Thursday, February 19, 2015


I find myself more and more attracted to oblong panels. It's hard to pin down exactly what I like about them so much. It probably has to do with the character of the landscape I'm painting. Those of you who visited the Netherlands know that it's as flat as a pancake. The closest thing to a hill is an overpass. And even our defense line against the ocean, the dunes, have a strong horizontal aspect. And it's this aspect that's fits in with really well with an oblong format.

Beach with Tyre Tracks, oil on panel, 150 x 50 cm

Sunset, oil on panel, 150 x 35 cm

This coming June I got a solo show in The Hague (the Netherlands), where I hope to show a number of these panels. Let me know what you're thinking!

In the meantime work on the new video is steadily progressing. We got a new HD camera. Amazing quality. Can't wait to present the footage. Have to be patient though. It'll take at least a couple of months before it's ready. What I can show you though is a clip that'll probably be in the video. It's on the subject of color mixing, especially about how to mix colored greys. Fairly technical, but if you're into painting it might be interesting. Don't hesitate to contact me if you have a question!

Thursday, February 5, 2015

Reflections, the video

A few weeks ago we started shooting the second long play video after 'Painting Clouds'. Don't know when it will be released, but it will take a few months. Awful lot of work. The title will be 'Reflections'.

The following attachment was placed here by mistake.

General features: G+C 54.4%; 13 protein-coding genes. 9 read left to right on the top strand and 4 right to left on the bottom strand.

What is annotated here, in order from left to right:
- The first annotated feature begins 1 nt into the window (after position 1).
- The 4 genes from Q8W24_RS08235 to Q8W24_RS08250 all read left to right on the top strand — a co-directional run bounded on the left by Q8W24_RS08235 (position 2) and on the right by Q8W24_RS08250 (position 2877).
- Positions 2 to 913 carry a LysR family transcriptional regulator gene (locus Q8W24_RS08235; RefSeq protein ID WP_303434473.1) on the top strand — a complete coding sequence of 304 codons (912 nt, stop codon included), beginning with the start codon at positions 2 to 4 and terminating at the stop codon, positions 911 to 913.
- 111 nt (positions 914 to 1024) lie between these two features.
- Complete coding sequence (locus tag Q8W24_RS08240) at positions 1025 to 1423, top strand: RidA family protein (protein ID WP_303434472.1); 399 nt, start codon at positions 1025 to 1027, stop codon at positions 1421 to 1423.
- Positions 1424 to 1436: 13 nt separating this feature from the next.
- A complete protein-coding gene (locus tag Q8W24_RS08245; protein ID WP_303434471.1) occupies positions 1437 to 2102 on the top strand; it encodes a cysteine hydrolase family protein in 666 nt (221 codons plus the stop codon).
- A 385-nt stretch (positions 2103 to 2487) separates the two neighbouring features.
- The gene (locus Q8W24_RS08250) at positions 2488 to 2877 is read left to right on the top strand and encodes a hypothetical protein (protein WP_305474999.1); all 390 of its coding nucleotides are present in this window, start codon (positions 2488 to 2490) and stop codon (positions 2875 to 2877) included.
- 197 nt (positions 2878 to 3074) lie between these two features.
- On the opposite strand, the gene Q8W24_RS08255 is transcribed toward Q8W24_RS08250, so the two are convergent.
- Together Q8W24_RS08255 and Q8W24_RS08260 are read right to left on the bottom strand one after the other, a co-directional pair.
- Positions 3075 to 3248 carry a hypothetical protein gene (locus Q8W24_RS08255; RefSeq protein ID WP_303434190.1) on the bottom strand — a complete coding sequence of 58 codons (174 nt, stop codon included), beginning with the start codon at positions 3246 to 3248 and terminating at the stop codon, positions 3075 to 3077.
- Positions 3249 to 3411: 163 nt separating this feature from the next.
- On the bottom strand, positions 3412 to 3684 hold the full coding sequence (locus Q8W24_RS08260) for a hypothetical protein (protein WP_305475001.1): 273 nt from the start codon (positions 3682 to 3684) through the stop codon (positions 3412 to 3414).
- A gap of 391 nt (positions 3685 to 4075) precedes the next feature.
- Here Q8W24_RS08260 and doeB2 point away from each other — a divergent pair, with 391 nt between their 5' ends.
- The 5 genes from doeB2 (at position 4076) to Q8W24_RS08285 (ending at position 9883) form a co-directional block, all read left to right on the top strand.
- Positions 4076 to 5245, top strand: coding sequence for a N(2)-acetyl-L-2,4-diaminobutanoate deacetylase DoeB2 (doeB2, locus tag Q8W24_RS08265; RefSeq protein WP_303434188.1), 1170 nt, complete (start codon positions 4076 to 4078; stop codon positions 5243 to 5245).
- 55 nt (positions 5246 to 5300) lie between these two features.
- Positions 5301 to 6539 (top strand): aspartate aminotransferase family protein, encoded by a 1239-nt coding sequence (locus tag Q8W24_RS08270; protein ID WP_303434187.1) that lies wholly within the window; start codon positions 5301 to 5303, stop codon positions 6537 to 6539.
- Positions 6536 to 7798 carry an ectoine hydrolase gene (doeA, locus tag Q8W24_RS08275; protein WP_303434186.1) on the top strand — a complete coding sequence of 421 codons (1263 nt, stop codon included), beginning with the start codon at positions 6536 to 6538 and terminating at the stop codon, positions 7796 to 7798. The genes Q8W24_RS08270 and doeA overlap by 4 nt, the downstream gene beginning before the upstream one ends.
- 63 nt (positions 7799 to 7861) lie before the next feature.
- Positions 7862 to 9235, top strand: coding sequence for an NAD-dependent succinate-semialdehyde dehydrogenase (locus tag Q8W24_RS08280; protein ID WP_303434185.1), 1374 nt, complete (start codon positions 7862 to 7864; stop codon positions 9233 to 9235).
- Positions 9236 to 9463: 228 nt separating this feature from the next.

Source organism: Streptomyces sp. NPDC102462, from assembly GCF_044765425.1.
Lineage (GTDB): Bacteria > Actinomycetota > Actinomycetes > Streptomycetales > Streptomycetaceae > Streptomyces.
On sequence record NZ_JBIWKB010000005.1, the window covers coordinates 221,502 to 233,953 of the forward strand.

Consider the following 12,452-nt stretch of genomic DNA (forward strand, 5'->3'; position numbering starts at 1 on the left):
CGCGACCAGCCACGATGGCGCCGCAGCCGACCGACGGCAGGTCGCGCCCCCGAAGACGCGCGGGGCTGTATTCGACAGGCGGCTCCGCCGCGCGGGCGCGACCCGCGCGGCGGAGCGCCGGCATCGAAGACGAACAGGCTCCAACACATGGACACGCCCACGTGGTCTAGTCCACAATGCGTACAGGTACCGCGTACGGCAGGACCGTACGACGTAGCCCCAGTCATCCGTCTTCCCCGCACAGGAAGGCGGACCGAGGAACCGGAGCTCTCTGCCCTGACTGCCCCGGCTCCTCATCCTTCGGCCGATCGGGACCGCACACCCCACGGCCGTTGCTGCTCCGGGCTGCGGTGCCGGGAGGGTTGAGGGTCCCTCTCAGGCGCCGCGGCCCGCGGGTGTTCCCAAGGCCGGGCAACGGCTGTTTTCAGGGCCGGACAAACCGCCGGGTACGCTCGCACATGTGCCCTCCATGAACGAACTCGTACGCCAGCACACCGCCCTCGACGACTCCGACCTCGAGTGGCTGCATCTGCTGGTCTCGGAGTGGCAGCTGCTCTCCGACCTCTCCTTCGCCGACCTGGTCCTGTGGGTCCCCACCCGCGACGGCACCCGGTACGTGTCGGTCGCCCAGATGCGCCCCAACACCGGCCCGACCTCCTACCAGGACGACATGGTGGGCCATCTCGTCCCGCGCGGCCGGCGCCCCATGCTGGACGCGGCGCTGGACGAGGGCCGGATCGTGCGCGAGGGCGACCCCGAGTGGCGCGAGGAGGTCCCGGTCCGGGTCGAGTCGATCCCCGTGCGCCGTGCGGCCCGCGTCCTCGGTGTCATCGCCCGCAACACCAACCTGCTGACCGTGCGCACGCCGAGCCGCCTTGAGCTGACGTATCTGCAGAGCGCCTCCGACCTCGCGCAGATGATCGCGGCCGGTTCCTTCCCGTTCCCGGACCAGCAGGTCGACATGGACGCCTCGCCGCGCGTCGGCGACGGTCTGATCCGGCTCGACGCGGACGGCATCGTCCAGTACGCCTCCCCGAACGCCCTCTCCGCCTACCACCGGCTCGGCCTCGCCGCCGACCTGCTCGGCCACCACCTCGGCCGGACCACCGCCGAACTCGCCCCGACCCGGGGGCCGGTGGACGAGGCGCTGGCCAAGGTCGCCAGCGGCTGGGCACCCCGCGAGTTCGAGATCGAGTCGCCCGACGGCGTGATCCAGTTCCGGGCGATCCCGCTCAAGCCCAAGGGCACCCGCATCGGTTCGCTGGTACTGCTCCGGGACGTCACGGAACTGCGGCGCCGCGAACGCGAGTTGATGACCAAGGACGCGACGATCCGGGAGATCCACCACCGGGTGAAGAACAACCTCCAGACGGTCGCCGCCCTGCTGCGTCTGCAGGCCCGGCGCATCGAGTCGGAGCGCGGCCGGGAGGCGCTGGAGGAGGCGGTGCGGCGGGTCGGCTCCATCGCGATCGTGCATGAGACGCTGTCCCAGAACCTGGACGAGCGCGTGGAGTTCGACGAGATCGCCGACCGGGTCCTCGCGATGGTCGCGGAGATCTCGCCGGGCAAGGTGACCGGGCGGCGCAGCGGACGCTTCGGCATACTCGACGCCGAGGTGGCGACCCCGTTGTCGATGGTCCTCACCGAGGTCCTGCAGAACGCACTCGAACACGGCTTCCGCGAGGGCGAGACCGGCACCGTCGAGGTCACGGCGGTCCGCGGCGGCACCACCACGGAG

The video will show me working on a 120 x 90 cm painting of a beach with clouds reflecting in the wet sand. Last year I made an oil sketch of the subject and I was curious what it would be like on a large panel. Some of you may remember I wrote about it in 2014 in my 9 Oct post.

Oil sketch, 40 x 30 cm

The title also refers to short intermezzi in which I will reflect on what inspires me, much like the latest video I posted on YouTube.

I found some really funny drawings I made as a five year old. I'll show a few of them in the video. I can clearly remember the moment I drew them. How hard it was to get them right and how dissatisfied I was with the results. Some things never change... Here's one to give you an idea.

Shells, ball point, 1956

Painting with a camera in your neck is a strange experience. At first I was aware of every move I made, but I'm slowly getting used to it. The camera man is a close friend, who also shot the Painting Clouds video. He knows how I work, so there are very few interruptions in the painting process.

Of course there is always a possibility the painting goes horribly wrong and we'll have to start all over again. That would make an interesting video: 'How not to paint reflections'. We'll see.

I'll keep you posted!